Northern Ireland news

DUP `driving Northern Ireland towards catastrophic no-deal crash' - Sinn Féin

DUP deputy leader Nigel Dodds and fellow MPs say they `would support the right deal'. Picture by House of Commons/PA Wire

THE DUP has been accused of "driving us all towards a no deal catastrophe", after its MPs votes helped defeat the Withdrawal Agreement last night.

Sinn Féin northern leader Michelle O'Neill accused the party of "(continuing) to ignore these warnings, just as they ignore the fact that the majority of people in the north voted against Brexit in the first place".

"It is time to put people’s jobs, livelihoods and peace first before selfish party political interests.

"... The business community, the farming community, the civil service, educationalists and trade unionists have all warned in recent weeks about the dire consequences of a No Deal crash on our economy."

The DUP were clear from early yesterday that it would not support the deal, describing Theresa May's progress in Monday's last-ditch negotiations in Strasbourg as "limited".

Ian Knox cartoon 13/3/19: Ruby Walsh takes a tumble on Benie Des Dieux at Cheltenham. Theresa May returns from a late night flying visit to Strasbourg horse voiced but hopeful, but as the day proceeds, lawyers pour more rain on her hopes than the skies over Cheltenham 

In a statement the party said: "It is clear that the risks remain that the UK would be unable to lawfully exit the backstop were it to be activated."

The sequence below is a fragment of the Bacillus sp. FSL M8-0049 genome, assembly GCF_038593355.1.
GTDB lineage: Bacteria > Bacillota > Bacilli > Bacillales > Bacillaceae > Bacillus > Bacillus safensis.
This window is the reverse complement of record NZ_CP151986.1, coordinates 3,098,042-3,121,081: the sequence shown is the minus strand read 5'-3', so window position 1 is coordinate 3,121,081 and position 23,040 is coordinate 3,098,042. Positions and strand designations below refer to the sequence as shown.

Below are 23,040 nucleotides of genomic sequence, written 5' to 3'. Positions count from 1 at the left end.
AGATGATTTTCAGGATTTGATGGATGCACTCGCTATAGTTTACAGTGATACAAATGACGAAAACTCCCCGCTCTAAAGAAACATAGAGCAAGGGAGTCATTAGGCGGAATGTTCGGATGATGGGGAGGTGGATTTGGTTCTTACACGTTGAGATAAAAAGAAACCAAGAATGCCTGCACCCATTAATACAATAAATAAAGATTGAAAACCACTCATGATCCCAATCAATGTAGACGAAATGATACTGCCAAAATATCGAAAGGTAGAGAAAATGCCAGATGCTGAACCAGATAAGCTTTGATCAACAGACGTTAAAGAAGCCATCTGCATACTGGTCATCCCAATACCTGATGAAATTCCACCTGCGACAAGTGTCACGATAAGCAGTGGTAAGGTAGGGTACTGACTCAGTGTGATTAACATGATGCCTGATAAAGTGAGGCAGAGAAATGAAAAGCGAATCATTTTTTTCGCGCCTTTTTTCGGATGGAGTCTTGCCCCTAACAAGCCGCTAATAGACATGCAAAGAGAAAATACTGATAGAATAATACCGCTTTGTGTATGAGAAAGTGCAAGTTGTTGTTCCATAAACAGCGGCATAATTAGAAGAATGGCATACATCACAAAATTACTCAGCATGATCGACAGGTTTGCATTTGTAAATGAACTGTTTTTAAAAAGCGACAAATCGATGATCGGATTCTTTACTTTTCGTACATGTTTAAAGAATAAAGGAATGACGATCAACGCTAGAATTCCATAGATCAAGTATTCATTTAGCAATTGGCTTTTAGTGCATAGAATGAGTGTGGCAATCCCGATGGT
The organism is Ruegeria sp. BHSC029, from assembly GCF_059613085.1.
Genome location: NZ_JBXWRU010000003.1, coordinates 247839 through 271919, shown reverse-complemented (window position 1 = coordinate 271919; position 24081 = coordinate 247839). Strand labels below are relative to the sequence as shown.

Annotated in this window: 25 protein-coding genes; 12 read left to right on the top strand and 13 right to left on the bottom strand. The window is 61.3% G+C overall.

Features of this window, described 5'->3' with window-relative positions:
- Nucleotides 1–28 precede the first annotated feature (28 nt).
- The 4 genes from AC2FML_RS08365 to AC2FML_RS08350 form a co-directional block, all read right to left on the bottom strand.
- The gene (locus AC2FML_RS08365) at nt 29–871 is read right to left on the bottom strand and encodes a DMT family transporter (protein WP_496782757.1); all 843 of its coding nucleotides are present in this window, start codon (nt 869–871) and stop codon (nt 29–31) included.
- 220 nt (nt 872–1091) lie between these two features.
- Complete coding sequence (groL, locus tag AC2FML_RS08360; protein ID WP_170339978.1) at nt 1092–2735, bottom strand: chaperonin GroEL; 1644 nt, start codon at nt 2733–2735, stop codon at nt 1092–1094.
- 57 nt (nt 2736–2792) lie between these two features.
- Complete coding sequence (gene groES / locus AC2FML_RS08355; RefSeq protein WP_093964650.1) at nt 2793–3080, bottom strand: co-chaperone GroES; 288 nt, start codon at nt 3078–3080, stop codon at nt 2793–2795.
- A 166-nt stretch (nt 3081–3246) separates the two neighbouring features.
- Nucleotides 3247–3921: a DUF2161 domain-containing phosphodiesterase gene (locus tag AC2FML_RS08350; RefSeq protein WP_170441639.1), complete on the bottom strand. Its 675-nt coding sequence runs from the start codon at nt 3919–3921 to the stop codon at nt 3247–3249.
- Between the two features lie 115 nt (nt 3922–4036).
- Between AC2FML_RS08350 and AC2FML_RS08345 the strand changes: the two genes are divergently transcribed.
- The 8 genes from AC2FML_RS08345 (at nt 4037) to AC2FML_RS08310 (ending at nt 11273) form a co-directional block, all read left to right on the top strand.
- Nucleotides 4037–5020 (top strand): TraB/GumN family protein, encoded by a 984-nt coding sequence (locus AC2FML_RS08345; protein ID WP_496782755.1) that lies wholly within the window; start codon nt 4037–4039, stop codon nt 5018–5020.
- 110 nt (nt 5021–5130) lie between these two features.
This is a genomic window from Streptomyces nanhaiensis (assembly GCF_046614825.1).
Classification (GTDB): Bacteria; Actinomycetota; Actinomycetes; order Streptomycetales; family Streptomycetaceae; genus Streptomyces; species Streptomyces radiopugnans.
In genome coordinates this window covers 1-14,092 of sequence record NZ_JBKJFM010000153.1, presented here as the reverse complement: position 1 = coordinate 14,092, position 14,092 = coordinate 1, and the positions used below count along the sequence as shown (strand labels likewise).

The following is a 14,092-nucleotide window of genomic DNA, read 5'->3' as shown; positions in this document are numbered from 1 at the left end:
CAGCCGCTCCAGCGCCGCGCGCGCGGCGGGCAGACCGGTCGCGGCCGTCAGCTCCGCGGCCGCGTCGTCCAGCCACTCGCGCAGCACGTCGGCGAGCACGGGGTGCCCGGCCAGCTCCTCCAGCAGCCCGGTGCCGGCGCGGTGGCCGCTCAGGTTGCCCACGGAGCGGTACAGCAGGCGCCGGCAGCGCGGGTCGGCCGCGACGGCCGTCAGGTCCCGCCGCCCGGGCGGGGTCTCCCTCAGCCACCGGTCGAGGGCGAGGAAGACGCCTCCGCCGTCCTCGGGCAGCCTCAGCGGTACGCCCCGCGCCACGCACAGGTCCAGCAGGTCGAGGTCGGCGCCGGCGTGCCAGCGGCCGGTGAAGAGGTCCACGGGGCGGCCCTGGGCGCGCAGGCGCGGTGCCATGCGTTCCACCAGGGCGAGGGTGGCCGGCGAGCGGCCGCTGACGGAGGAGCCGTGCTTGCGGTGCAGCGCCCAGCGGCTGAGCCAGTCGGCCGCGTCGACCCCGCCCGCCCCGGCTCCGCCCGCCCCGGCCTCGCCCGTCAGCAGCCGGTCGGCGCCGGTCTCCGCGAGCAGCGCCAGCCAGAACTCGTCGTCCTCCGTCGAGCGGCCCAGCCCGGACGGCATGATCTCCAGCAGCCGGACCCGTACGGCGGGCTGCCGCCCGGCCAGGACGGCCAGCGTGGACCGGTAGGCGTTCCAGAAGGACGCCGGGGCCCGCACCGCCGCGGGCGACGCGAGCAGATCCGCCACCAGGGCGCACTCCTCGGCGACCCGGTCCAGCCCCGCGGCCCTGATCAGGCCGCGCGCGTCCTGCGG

It cited the last paragraph of the UK attorney general's legal advice that `the legal risk remains unchanged that if through no such demonstrable failure of either party, but simply because of intractable differences, that situation does arise, the United Kingdom would have, at least while the fundamental circumstances remained the same, no internationally lawful means of exiting the protocol’s arrangements, save by agreement'.

Describing the EU as "intransigent", it insisted its 10 MPs would "support the right deal which respects the referendum result and Northern Ireland's place as an integral part of the United Kingdom".

Its decision was described as "highly influential" on many of the Conservatives who rebelled in the first "meaningful vote" over concern about the impact of the controversial backstop.

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